This year has seen quite the increase in ransomware attacks across the globe. Some industry statistics suggest that ransomware attacks have grown anywhere from 200 to 400% this year. That’s a staggering increase.
The United States remains the number one target for ransomware attacks. Canada and the United Kingdom come in a very distant second and third. Without question, the United States represents a target rich environment for hackers.
Over the past several months the attacks have become more targeted. Municipal governments, higher education and MSPs, Managed Service Providers have been targeted. Just this week the dental industry has found itself in the hacker’s cross-hairs.
Why are ransomware events increasing in frequency? They represent a crime of opportunity. Most are perpetrated by criminal elements as these types of attacks are relatively easy to launch and can be very profitable for the perpetrator. If you are not familiar with what ransomware is, and I’m not sure how you could not be, simply put a hacker tricks a computer user to do something that installs the ransomware on the workers network. The ransomware then encrypts all the data it can find, making it unusable. When workers on the infected network try to access their data, they will see a message pop-up on the screen informing them what has happened and demanding a ransom payment to restore their access to the data.
At this point, impacted organizations typically have one of three options: 1) rebuild their network and all their data from scratch. This is usually not practical for a myriad of reasons; 2) restore your data from clean backups that have not been infected. This is the best possible outcome, provided too much time has not passed or the backups have not been impacted; 3) pay the ransom and regain access to your data. While doing this only emboldens the hackers, many impacted organizations have chosen this route as it often is the fastest and least expensive route to return to normal operations.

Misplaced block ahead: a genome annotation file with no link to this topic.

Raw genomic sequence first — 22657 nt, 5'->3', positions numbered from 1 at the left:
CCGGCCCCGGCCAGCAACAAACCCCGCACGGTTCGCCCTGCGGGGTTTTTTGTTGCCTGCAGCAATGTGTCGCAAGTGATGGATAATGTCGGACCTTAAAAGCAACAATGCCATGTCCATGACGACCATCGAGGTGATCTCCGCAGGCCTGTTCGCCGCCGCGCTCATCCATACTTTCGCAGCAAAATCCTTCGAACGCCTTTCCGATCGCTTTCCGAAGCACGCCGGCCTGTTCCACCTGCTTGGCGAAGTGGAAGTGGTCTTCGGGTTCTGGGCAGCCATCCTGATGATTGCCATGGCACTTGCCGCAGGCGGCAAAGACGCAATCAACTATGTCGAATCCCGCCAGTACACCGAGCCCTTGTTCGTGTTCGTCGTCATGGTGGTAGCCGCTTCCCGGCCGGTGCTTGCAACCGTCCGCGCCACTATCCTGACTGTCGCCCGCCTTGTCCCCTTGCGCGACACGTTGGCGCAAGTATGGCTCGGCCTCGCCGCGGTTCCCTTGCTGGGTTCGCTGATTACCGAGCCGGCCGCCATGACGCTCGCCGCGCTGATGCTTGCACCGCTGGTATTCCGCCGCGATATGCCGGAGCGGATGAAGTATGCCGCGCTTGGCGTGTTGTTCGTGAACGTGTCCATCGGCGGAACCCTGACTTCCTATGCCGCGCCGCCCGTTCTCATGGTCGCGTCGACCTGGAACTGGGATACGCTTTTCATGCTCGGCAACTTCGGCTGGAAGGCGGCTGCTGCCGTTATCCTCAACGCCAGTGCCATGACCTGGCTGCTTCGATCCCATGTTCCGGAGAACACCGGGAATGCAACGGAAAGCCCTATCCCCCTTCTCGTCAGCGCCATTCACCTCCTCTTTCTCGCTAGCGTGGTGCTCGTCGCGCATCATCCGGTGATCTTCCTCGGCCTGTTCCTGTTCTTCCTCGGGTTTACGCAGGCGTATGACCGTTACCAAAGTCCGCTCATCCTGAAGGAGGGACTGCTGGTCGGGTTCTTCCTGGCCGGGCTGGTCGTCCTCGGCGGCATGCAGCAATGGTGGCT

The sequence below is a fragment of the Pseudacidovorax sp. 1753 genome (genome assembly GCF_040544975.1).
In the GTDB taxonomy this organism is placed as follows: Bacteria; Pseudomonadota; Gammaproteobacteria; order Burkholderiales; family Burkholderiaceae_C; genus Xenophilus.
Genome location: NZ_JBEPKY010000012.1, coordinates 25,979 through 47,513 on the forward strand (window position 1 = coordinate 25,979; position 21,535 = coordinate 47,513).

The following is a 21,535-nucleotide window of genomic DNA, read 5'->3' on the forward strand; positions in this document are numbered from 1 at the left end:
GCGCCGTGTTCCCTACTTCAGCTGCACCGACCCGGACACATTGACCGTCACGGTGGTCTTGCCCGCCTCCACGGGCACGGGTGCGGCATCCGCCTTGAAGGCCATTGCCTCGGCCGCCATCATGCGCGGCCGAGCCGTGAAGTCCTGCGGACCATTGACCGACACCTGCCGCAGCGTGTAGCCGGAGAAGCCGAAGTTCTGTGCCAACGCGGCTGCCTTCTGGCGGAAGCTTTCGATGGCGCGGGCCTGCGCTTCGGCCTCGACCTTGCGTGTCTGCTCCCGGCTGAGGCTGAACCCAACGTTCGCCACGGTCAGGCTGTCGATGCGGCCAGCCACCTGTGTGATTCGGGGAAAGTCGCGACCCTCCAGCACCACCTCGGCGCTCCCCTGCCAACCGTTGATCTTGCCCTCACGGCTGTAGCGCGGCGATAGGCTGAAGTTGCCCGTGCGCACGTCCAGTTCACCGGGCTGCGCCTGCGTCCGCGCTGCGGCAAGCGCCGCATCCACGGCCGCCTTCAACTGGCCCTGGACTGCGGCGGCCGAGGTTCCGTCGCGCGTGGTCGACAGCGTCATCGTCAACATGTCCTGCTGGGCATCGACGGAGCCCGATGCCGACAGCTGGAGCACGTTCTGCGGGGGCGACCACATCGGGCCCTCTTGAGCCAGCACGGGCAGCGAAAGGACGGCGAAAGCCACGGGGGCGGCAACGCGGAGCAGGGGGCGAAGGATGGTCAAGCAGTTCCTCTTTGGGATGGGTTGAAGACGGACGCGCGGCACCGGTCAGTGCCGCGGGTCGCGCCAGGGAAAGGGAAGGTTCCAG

The targeting of these attacks is somewhat new. Municipal governments are often an easy target. Municipalities focus their budgets on providing services to the citizenry. Often, IT and IT security are not high priority budget item. As a result, cybersecurity awareness training is often non-existent or rare. This makes municipal workers more vulnerable to these types of attacks. Once infected, municipalities are often ill-equipped to quickly identify and contain the spread, making recovery difficult, lengthy and expensive. High education is typically savvier when it comes to IT and IT security, but the target population is typically very large and easy to infiltrate.
With respect to the targeting of MSPs, this makes sense as MSPs have access to literally thousands of computer systems and if a hacker can infiltrate an MSP, they can potentially use that as a launching point to hit more organizations with greater speed, efficiency and impact. The industry knows this and is aggressively circling the wagons to ensure tight coordination between all the key players to be sure that IT products and services, particularly those used by MSPs are hardened to these threats. If a company gets hit by ransomware, they will most likely need to reply, at least in part, on one or more outsourced IT partners to recover. That’s why the industry is being very proactive and vocal about making sure all IT companies servicing other customers are as secure as possible and have the best early warning systems in place to trap an incident before it can do widespread damage.
It is not yet clear why dental offices were targeted in the most recent ransomware outbreak. There are plenty of theories as to why, but until more investigation is done, it would be irresponsible to speculate. I have my thoughts but will wait to see what the investigations uncover.
The bottom line is that you need to be aggressive about establishing your culture of cybersecurity awareness. You need to train and re-train your staff, so they are tuned to what to watch out for. You need to allocate budget to cybersecurity and perhaps even IT in general, to stand a chance at defending yourself. You also need to talk to your business partners. Anyone who can access your network remotely could be considered a risk. You should audit those organizations, ask to see their internal cybersecurity policies and have them attest to the security of their systems, so you know they will not be a potential threat vector into your company.
The spread of ransomware is a complex issue. Training is the absolute best defense, along with a layered approach to IT security so you have a chance to catch any event before it has widespread impact. You should be able to look to industry resources for help, as well as your IT partner and consultants. Just do something. Don’t wait to see if you will fall victim. Get proactive about making sure you won’t be.